Plant - Beetroot, Cucumber, Radish, Parsley, Rocket, Mint and Sunflowers

Maintain - Peas

Harvest - Daffodils


As plants in the garden put on new leaf growth and spring bulbs, shrubs and fruit trees provide attractive blooms it's time to get your hands dirty and get stuck in to some real gardening!

As evenings start to get longer it's time to get those burgers sizzling on the grill by having your first barbecue of the year.

Beds and Borders
Garden Care

Weeds are the first job to be tackled if you are going to have a clean and tidy garden this spring. If they are left to grow unfettered they will swamp your flower border robbing the soil and the surrounding plants of available nutrients, moisture and space. The quickest way to clear the weeds is to spray them with weedkiller.


Patio Gardening

If you have a conservatory or greenhouse it's time to plant up hanging baskets and patio pots using the seedlings you planted in March.

Use colours that match and you can create a delightful combination of blending colours that will please the eye. Go for contrasting hues and you will attract more interest for your bold use of colour.


Garden Power
Lawncare

After a really cold winter laced with plenty of heavy rainfall and a period under snow, lawns in most areas of the country are looking a sorry sight.

Spiking areas that could be infected by disease will improve drainage and help to halt their spread.

After you have cut your lawn in April apply a grass seed by walking up and down the lawn to scatter the granules evenly over the area and the jobs done. It should take you no longer than 10 minutes to treat the average sized lawn.


Vegetables and Herbs

It's a busy time as there are plenty of seeds to be sown including Broad beans, beetroot, Brussels sprouts, carrots, cauliflower, leeks, onion sets, rocket, spinach, spring onions and turnip.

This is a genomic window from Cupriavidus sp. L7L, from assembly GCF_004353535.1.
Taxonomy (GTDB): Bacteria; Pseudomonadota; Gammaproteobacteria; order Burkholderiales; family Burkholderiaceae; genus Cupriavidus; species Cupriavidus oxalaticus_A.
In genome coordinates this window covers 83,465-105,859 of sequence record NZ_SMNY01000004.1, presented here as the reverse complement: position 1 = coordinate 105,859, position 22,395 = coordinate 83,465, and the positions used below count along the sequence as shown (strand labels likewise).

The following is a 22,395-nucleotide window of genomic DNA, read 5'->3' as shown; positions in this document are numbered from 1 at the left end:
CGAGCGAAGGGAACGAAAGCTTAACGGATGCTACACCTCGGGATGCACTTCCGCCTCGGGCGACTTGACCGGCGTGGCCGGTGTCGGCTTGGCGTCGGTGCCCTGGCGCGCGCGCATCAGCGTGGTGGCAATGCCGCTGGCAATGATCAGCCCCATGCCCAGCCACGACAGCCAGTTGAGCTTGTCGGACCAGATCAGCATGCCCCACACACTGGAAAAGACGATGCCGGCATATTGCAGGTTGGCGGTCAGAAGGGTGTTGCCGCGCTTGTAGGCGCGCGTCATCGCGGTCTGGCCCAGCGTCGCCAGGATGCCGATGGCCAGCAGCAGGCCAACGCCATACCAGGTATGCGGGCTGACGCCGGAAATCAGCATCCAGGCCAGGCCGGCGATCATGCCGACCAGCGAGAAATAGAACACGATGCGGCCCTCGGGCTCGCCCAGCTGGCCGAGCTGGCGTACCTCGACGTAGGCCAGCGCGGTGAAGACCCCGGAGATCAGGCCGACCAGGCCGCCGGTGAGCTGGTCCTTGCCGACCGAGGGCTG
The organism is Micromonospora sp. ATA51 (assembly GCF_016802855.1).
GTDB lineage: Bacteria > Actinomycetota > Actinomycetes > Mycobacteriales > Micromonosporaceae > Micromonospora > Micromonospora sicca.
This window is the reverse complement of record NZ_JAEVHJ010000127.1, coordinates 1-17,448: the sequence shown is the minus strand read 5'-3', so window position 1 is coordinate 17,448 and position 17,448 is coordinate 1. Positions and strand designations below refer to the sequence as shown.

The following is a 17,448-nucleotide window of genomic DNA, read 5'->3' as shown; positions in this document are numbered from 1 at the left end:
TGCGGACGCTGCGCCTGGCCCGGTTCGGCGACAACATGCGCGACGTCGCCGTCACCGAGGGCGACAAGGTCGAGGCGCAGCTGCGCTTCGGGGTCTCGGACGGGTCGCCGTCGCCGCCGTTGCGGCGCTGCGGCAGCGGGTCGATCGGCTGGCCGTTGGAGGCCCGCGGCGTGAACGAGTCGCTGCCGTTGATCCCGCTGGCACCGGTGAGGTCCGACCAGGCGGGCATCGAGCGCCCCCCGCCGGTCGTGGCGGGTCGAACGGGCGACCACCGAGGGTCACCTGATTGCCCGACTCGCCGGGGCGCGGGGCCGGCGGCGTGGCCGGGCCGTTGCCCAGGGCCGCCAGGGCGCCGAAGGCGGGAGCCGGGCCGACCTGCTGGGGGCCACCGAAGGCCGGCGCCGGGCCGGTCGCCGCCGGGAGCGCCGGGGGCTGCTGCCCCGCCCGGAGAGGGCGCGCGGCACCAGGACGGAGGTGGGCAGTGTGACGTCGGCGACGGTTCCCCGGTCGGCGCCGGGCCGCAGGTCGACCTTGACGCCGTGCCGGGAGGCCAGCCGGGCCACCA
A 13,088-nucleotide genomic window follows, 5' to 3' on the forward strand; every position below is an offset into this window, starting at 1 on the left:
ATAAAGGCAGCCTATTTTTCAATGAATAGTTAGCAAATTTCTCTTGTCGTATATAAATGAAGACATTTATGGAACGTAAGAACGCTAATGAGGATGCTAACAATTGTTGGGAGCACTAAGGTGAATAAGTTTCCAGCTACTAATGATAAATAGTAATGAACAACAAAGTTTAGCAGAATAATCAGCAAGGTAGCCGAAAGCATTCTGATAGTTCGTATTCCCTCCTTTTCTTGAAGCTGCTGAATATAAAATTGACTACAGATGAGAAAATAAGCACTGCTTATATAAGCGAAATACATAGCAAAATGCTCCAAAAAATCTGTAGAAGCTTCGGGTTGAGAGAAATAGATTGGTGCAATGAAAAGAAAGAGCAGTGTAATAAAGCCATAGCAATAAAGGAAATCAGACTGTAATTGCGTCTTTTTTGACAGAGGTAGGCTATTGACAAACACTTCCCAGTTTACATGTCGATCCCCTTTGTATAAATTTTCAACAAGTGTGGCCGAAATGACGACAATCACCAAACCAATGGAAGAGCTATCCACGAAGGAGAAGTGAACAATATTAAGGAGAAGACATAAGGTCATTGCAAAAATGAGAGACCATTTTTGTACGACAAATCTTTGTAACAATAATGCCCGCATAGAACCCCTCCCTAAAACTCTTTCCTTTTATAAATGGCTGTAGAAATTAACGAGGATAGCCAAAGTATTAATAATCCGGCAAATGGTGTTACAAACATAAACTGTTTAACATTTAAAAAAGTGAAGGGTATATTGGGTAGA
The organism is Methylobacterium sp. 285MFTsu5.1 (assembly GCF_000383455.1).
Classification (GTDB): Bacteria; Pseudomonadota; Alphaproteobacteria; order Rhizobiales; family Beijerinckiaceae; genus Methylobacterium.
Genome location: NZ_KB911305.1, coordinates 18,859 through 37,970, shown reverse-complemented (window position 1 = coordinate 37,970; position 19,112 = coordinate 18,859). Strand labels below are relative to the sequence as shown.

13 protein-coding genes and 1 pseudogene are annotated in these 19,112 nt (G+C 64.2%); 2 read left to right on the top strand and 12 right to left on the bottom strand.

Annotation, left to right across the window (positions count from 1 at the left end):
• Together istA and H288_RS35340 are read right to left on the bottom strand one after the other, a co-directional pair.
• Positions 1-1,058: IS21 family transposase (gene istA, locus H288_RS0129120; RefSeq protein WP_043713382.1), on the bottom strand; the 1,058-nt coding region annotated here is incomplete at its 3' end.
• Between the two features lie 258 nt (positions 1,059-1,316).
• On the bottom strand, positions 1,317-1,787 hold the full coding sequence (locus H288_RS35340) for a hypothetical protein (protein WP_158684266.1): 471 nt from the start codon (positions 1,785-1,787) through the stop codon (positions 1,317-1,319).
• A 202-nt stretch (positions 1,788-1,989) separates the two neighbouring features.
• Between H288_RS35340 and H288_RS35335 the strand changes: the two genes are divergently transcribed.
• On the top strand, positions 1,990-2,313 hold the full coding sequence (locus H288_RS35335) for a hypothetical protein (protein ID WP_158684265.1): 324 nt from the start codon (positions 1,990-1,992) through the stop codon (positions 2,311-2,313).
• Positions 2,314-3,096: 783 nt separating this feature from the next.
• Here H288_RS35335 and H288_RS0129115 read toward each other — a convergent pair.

Fruit

It's time to feed gooseberries, redcurrants, apples and pears with a general plant food. Similarly the fast growing fruit such as blackcurrants, loganberries, blackberries and raspberries will all need some generous feeding so that they can give of their best.

Top Tip

Sowing seeds in compost is the easiest way to start your own herb collection and you can find packets of basil, coriander, chives and parsley at your local Asda.

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May

Grow Your Own Fruit and Veg

Plant - Sweetcorn, Rosemary, Coriander and French Beans

Maintain - Peas

Harvest - Daffodils


Probably the busiest month of the gardening calendar!

At this time most of us will be planting out tender bedding plants, summer seeds and vegetable plants such as beans and tomatoes. Weeds will also be running riot in any bare patch of soil.

Beds and Borders

When planting out bedding, give the plants a thorough watering in the trays or pots the night before planting so they have had a good drink. Select your plants for the conditions your garden offers.

In shady spots buzy lizzies and fibrous rooted begonias will thrive without too much direct sun. In hot, sunny spots plant those that are more tolerant to drought conditions including geraniums, petunias, verbena and Californian poppy.

Lawns
Outdoor Fun

Grass will be growing really fast in the warm bright weather, so you will need to mow your lawn each week. Make sure you put the cut grass to good use by creating your own compost bin. You can turn this into rich compost by mixing it with vegetable peelings from the kitchen and cardboard or scrunched up newspapers.


Patio Gardening

Hanging baskets of summer flowers may not be as fashionable as they used to be, but they do make a spectacular statement next to front doors and beside patio dining areas.

You will get colour from the end of May through until the first frost in October.

Patios are excellent places for growing a wide range of salads, fruit and vegetables. Plant three tomatoes in one Tomato bag Planter in late May and you can expect to pick many kilos of ripe, tasty fruit before the end of summer. Similarly if you have a sunny space you can grow bell peppers, chilli peppers and aubergines in pots.

Best guaranteed crops are the lettuce and tasty salad leaves such as rocket, mizuna, land cress, frisee and chervil. Grown in containers in an all Purpose Growing Compost instead of directly in border soil, your leaves of rocket will be less likely to be affected by pests.


Vegetables
Garden Furniture

There are plenty of vegetable seeds to be sown now that we are in May.